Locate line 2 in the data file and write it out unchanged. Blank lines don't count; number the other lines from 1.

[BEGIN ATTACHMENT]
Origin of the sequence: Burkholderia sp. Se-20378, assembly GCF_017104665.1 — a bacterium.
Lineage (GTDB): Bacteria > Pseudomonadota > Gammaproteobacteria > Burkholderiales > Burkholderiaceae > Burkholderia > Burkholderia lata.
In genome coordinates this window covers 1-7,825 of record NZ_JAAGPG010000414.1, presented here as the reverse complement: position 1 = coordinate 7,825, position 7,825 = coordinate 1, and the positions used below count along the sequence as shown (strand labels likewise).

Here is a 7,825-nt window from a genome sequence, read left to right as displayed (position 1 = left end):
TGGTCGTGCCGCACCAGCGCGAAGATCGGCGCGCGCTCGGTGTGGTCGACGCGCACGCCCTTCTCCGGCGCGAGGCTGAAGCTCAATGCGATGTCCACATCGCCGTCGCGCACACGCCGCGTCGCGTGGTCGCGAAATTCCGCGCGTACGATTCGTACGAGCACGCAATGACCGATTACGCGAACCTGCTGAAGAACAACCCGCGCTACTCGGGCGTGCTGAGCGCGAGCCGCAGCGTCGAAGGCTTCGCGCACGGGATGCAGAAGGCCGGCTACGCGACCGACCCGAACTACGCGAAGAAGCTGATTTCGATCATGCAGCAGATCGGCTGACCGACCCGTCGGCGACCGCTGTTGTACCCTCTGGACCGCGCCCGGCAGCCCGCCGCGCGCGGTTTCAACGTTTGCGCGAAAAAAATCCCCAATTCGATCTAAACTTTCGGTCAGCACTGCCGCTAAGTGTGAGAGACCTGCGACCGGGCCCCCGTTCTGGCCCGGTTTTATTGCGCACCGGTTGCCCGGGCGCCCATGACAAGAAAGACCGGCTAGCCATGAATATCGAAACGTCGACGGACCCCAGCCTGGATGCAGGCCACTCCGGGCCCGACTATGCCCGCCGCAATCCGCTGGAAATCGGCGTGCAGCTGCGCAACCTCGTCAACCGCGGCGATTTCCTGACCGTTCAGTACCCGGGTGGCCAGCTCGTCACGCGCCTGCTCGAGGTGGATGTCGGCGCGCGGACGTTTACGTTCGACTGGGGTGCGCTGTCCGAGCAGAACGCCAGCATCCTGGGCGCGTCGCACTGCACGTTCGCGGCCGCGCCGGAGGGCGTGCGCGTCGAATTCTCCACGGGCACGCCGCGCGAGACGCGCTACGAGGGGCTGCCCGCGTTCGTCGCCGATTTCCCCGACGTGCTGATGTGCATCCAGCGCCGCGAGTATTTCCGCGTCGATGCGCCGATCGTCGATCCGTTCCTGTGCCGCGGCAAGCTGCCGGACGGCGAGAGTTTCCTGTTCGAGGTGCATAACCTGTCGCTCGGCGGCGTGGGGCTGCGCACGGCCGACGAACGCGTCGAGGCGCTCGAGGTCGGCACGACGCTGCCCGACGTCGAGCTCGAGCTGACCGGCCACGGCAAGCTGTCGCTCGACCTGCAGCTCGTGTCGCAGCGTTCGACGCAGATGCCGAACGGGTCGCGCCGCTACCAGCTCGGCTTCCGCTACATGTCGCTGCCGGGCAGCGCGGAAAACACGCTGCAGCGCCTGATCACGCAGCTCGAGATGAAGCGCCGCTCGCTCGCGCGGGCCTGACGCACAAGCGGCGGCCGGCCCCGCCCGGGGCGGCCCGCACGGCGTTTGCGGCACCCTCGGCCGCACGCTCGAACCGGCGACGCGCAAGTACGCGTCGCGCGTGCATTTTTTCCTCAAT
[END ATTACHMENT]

Lineage (GTDB): Bacteria > Pseudomonadota > Gammaproteobacteria > Burkholderiales > Burkholderiaceae > Burkholderia > Burkholderia lata.